Interestingly, the High Court remarked that though the tax authorities may not have a claim pursuant to the order of attachment, they may however claim the remedy under section 281 of the IT Act. Section 281 of the IT Act provides that where a taxpayer transfers any of his assets in favour of another party during the ‘pendency of any proceeding’ or ‘after completion of such proceedings but before the notice of tax recovery proceedings’ is served, such transfer would be void as against any claim in respect of any ‘tax’ or ‘any other sum’ payable by the taxpayer as a result of the completion of the pending proceeding. The provisions of section 281 of the IT Act, also provide that the said provision would not apply if the transfer is for ‘adequate consideration’ and without notice of any pendency of proceedings or done with prior approval of the tax authorities.
While the revenue never argued the applicability of section 281 of the IT Act, the High Court on its own made this observation. Thus, this observation being an ‘obiter dicta’ (i.e. an incidental non-binding observation of the Court) does not command a high precedential value and accordingly, it should not be relied upon solely. Having said this, it cannot be ruled out that the tax authorities could seek to invoke section 281 of the IT Act using the aforementioned observation . Thus, the risk of litigation on this account at ground level cannot not be dismissed.
If section 281 is to survive or operate in favour of the tax department in the case of companies undergoing an IBC resolution, then it would mean that the purchasers acquiring assets pursuant to such liquidation or transfer would need to insist that the company under the IBC obtain a no objection certificate under section 281 of the IT Act. The tax authorities, as per the Central Board of Direct Taxation (CBDT) circular dated July 7, 2011 may require such a company to furnish a bank guarantee or require it to create a charge in favour of the tax department, if there is a disputed tax demand. This would make the IBC process unworkable!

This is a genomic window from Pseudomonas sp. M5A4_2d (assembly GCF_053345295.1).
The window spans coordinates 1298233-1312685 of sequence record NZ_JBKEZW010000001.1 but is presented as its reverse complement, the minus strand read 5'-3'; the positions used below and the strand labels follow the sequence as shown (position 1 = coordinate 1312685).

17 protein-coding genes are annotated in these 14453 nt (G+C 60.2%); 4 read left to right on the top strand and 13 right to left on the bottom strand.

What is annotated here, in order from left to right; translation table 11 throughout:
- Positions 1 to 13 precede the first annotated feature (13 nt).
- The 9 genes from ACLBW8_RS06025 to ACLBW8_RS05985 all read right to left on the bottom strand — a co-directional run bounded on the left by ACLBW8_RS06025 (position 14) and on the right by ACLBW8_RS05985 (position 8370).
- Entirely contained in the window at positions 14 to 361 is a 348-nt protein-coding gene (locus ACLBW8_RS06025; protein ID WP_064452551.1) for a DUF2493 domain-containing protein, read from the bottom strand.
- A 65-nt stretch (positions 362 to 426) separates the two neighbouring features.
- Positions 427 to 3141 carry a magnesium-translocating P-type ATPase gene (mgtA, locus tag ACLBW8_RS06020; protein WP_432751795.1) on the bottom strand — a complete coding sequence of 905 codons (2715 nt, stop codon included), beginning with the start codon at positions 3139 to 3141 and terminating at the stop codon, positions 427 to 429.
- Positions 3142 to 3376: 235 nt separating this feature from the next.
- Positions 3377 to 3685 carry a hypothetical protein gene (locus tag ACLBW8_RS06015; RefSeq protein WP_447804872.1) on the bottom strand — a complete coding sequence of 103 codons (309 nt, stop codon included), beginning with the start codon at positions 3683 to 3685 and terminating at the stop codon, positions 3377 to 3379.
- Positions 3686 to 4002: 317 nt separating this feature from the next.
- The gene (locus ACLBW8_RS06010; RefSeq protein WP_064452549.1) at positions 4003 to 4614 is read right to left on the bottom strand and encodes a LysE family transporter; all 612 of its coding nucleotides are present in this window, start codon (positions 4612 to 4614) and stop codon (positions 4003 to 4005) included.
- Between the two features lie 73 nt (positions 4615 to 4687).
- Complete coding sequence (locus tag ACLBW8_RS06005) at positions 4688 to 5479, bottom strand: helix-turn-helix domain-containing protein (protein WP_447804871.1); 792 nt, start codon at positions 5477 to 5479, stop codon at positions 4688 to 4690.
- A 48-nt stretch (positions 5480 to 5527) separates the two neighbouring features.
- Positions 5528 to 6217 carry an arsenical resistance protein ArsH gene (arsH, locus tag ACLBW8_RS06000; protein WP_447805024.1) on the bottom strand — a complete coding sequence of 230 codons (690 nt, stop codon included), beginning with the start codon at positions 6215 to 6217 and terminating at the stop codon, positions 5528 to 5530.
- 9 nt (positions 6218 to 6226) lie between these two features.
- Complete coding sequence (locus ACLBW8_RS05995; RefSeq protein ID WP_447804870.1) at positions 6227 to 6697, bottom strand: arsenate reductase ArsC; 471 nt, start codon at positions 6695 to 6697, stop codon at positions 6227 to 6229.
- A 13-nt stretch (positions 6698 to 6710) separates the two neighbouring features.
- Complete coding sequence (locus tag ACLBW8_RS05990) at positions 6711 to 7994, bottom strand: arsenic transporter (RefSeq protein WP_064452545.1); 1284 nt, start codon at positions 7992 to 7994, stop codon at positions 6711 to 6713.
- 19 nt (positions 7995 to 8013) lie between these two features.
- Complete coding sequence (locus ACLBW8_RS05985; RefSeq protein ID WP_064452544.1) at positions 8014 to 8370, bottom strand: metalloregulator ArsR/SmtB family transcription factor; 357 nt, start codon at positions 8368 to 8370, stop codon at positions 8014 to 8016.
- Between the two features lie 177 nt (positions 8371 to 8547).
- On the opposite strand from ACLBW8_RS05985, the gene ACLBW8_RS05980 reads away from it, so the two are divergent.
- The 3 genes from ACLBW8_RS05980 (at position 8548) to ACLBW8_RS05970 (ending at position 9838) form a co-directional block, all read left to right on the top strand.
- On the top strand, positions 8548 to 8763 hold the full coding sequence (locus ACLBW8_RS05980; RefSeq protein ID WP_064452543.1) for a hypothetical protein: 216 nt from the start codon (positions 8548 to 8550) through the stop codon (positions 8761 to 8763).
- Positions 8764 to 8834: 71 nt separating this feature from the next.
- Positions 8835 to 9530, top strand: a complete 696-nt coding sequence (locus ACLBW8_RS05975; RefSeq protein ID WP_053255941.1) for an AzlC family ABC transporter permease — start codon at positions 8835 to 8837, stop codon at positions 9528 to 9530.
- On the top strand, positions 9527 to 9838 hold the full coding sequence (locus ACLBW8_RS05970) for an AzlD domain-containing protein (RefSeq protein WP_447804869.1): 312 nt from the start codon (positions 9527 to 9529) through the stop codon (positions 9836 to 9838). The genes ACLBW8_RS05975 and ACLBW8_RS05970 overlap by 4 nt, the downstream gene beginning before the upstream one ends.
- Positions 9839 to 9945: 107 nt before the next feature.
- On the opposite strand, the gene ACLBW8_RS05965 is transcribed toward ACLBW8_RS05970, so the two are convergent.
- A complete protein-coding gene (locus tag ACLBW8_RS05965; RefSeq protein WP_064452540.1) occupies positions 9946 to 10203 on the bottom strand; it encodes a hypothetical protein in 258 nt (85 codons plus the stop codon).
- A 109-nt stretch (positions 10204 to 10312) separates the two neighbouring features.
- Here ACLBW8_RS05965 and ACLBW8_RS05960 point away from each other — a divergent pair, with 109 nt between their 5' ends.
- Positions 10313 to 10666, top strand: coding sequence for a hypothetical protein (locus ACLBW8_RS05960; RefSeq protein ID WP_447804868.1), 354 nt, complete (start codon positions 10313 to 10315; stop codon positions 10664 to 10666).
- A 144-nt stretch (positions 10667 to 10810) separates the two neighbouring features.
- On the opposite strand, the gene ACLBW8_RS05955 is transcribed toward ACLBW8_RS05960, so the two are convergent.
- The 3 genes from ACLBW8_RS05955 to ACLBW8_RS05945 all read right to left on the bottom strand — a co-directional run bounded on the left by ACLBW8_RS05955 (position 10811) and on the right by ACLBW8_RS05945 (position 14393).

Thus, this observation could lead to unintended interpretation. The Court has clearly denied the claim of the tax authority over the liquidator’s right to sell the asset and recover whatever cash can be recovered, citing the IBC provisions and the amendment to section 178 of the IT Act, where the charge for tax was already crystallised. However, it seems that the Court is indicating that if there was no charge but the tax proceedings were pending at the time of sale in liquidation, the tax department could invoke section 281 to hold the transfer to be void in liquidation and recover the tax which is crystallised post completion of the tax proceedings.
It appears that the Court may have alluded to this due to the absence of any exemption provided under section 281 for the IBC proceedings, as it is provided under section 178. This could lead to an absurd result. Where a crystallised claim on account of attachment in liquidation fails, if section 281 were to survive, the contingent proceedings could hamper the IBC process! This could not have been the intention of the legislature. Though it is appreciated that the interest of the tax authority needs to be protected, it is important to ensure that such an interpretation of the provisions does not result in the sword of uncertainty dangling over the head of taxpayers. A clarification from the CBDT on this point would thus allay uncertainty in the ongoing IBC resolutions.